The May 2009 issue of the Proceedings and Addresses of the APA contain an interesting study conducted by the Committee on the Status of Women. It’s online on the APA website:
SSHRC has posted the list of funded projects from the most recent Standard Research Grants competition. These grants are for three years. Last year’s results are here. (Check the discussion in comments for info on what these grants are for, comparison with NEH grants, etc. UPDATE: Actually, the interesting discussion followed the 2006 list.)
Here’s a list of the projects that jumped out at me as being philosophy projects or where I recognized the applicants as philosophers. So, the list is certainly incomplete! I haven’t bothered sorting them alphabetically this time: they’re sorted by province, east to west, then by university. The list doesn’t give the department, nor does it give the grant selection committee, so some of these may have applied to a GSC other than philosophy–I don’t think there’s a way to tell. As always, please email with corrections and additions, or post in comments. Congratulations to all! And kudos to SSHRC for making the list of results available right away, and not with a delay of several months as in the past.
And a question: is it just my impression, or is Quebec overrepresented in philosophy SSHRC’s? 42% of my list from Quebec, but only 27% of overall applications. It wasn’t like this in the past few years. Maybe just coincidence? (After all, the prairies got nothing this year, it seems, but we had a pretty good showing last year.)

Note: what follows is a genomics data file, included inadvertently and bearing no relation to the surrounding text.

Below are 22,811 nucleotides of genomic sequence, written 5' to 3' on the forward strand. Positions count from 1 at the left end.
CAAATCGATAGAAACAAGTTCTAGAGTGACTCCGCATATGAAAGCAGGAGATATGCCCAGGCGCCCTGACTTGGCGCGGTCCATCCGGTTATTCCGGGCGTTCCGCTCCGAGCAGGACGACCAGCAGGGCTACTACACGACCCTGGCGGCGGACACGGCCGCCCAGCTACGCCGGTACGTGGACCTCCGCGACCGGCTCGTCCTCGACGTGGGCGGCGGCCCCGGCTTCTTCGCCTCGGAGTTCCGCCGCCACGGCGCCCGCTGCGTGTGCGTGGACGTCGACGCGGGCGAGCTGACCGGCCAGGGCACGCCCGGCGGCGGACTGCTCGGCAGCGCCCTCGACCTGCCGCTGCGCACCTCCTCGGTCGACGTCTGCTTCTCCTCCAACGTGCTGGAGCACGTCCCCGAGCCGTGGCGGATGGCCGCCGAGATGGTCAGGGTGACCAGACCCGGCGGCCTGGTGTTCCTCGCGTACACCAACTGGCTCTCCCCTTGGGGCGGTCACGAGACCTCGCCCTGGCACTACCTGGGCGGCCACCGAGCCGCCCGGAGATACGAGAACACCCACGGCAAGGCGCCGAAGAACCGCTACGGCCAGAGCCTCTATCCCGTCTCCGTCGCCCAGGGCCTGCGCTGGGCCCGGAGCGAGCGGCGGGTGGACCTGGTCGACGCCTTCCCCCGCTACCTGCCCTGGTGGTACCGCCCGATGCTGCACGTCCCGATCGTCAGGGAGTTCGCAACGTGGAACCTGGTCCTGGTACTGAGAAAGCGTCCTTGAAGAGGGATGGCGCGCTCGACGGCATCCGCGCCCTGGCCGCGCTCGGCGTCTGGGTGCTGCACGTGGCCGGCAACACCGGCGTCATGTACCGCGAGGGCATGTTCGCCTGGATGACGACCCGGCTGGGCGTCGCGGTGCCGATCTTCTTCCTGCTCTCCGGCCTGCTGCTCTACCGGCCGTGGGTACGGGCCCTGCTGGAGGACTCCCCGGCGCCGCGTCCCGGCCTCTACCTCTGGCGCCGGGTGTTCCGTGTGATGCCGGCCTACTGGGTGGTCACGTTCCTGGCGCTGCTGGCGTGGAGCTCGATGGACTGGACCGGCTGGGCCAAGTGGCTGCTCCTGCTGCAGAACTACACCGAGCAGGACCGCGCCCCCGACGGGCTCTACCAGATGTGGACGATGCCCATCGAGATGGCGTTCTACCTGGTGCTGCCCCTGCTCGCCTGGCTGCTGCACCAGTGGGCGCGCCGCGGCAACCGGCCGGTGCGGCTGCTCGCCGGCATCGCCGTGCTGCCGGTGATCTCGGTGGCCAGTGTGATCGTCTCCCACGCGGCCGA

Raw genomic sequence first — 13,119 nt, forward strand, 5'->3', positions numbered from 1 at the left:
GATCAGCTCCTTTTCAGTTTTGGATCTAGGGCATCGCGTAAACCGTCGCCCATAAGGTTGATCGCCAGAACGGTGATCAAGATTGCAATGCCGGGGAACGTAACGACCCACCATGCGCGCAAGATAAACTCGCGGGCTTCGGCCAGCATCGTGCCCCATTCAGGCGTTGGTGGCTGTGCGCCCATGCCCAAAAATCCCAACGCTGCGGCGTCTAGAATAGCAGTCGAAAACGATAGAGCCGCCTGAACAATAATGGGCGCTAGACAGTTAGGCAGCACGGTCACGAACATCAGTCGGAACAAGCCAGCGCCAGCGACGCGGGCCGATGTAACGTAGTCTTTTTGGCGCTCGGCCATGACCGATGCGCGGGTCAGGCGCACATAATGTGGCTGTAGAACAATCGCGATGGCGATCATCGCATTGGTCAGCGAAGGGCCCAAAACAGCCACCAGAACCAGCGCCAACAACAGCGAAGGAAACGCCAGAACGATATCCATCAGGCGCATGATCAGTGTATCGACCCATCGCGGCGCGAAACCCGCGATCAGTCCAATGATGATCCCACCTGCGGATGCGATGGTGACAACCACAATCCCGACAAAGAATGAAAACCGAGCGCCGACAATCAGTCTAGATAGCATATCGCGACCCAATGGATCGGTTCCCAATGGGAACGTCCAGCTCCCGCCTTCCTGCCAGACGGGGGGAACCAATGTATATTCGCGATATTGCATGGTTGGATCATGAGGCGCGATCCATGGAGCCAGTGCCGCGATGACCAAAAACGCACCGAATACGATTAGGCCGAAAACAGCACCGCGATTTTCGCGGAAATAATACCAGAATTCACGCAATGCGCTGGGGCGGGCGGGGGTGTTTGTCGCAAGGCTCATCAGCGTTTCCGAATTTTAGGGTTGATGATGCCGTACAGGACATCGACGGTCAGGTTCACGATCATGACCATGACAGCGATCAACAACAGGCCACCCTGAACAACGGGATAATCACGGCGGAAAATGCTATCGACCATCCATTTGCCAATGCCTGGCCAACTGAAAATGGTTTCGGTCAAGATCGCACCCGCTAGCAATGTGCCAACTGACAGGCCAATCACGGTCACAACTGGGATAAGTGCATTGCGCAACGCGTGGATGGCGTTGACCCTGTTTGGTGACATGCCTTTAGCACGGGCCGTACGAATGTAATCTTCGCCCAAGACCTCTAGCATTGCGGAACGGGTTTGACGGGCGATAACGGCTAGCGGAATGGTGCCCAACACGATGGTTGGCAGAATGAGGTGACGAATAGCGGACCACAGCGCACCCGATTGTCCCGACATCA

- Renaud, François – Université de Moncton $25,787
Cicéron platonicien : la forme du dialogue et le débat entre scepticisme et dogmatisme
- Charles, Syliane – Bishop’s University $44,400
Entre physique et métaphysique, l’individu chez Spinoza
- Danisch, Robert C. – Concordia University $59,000
Completing the linguistic turn: neopragmatism as rhetorical theory
- Smith, Justin E.H. – Concordia University $76,874
Nature, human nature, and human difference: philosophical anthropology and the problem of diversity in the new science of nature, 1500-1800
- Al-Saji, Alia – McGill University $39,957
Vision, race and ethics: a phenomenological investigation of racializing perception
- Davies, David A. – McGill University $38,625
The ontology of multiple artworks: a performance-theoretic approach
- Deslauriers, Marguerite L. – McGill University $80,237
Women, rationality and immortality: the reception of Plato and Aristotle in 16th and 17th C. feminist philosophy
- McGilvray, James A. – McGill University $52,802
Philosophy and biolinguistics
- Duchesneau, François – Université de Montréal $49,500
Monades et systèmes de la nature : Leibniz et sa postérité
- Lepage, François – Université de Montréal $45,000
Les systèmes logiques de Lesniewski : une perspective contemporaine
- Macdonald, Iain – Université de Montréal $35,724
Adorno and Heidegger: history and stakes of an unfinished debate
- Lacroix, André – Université de Sherbrooke $71,660